In this appendix, we define continuous probability distributions and very briefly describe several that have proven important in financial economics.
If a random variable can take on any possible value within a range of outcomes, then the probability distribution is said to be a continuous random variable. When a random variable is either the price of or the return on a financial asset or an interest rate, the random variable is assumed to be continuous. This means that it is possible to obtain, for example, a price of 95.43231 or 109.34872 and any value in between. In practice, we know that financial assets are not quoted in such a way. Nevertheless, there is no loss in describing the random variable as continuous and in many times treating the return as a continuous random variable means substantial gain in mathematical tractability and convenience.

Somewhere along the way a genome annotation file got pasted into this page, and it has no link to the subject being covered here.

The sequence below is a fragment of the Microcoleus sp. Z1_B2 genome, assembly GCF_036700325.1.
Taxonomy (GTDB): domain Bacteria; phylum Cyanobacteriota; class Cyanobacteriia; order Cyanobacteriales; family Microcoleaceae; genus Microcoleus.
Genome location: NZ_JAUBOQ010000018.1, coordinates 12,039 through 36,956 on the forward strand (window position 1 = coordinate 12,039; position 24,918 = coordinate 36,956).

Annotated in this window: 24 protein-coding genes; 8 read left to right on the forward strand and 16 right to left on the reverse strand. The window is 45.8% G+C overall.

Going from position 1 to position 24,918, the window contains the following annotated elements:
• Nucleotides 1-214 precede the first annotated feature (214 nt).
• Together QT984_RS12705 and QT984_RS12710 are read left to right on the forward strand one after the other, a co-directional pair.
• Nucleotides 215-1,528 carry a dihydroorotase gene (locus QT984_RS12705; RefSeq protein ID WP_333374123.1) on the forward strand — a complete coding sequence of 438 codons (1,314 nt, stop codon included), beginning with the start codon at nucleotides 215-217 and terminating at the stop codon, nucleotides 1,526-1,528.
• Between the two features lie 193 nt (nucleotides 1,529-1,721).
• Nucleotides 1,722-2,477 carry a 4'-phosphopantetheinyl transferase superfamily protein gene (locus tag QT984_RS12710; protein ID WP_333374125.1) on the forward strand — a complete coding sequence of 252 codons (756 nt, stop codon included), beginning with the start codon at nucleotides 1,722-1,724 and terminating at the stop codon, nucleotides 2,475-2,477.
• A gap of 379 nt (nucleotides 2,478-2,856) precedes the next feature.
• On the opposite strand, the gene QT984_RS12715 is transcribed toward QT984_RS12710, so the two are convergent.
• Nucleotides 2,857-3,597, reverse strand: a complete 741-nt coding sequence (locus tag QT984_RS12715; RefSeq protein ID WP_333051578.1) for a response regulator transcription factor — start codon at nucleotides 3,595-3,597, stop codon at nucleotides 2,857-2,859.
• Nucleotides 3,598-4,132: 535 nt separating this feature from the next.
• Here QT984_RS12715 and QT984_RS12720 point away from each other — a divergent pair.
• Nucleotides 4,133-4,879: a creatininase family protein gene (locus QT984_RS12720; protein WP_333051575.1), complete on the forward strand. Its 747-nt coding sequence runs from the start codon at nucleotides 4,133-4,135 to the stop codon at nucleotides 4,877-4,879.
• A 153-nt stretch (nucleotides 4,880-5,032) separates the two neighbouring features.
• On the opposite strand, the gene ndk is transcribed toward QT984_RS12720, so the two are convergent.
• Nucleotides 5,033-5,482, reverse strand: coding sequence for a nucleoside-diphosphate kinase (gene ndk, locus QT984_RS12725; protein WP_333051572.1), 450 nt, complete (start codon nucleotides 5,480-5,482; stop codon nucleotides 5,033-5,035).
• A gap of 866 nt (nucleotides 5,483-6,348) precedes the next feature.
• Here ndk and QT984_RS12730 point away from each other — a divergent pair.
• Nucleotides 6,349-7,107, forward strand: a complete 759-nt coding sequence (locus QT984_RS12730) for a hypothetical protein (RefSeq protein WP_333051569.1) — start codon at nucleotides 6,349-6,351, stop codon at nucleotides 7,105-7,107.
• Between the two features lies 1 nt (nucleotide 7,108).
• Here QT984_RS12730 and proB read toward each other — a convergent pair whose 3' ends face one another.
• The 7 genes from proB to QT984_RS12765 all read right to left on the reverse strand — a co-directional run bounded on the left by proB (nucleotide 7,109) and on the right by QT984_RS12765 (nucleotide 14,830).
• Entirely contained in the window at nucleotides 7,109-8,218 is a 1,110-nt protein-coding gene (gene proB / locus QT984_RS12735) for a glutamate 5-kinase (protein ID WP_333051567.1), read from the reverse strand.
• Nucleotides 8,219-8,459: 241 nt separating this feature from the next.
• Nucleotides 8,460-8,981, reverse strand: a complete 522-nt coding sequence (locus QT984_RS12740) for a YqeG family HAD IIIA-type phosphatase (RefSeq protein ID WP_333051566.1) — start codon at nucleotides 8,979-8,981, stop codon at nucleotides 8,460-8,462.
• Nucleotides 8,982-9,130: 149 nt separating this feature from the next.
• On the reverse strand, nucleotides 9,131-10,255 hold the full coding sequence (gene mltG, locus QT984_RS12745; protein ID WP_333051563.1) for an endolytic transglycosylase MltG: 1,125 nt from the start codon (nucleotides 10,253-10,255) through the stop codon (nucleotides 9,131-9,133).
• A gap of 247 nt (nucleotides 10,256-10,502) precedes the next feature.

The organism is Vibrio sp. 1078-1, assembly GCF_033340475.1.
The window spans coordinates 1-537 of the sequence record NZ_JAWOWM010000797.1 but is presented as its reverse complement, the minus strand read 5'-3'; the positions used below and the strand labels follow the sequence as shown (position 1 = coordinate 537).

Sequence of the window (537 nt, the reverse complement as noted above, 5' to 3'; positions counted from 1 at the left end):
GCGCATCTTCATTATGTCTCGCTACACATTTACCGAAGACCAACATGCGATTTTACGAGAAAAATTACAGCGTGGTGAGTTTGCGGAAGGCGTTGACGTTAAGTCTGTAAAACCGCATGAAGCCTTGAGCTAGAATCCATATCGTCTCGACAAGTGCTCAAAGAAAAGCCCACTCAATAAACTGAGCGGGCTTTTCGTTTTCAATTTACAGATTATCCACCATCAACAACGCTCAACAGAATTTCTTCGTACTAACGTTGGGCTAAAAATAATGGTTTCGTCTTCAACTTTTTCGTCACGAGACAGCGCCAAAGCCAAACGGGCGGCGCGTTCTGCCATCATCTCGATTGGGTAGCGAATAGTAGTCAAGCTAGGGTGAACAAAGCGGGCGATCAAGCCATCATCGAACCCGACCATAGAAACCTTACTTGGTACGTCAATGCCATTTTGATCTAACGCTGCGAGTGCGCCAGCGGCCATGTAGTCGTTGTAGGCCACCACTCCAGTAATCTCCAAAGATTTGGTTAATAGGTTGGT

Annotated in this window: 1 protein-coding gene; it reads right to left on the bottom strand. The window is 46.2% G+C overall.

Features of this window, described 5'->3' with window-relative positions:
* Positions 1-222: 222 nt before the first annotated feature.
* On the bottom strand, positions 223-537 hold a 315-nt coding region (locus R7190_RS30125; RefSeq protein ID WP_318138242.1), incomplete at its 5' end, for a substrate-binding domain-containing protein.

For a continuous random variable, the calculation of probabilities works substantially different from the discrete case. The reason is that if we want to derive the probability that the realization of the random variable lays within some range (i.e., over a subset or subinterval of the sample space), then we cannot proceed in a similar way as in the discrete case: The number of values in an interval is so large that we cannot just add the probabilities of the single outcomes.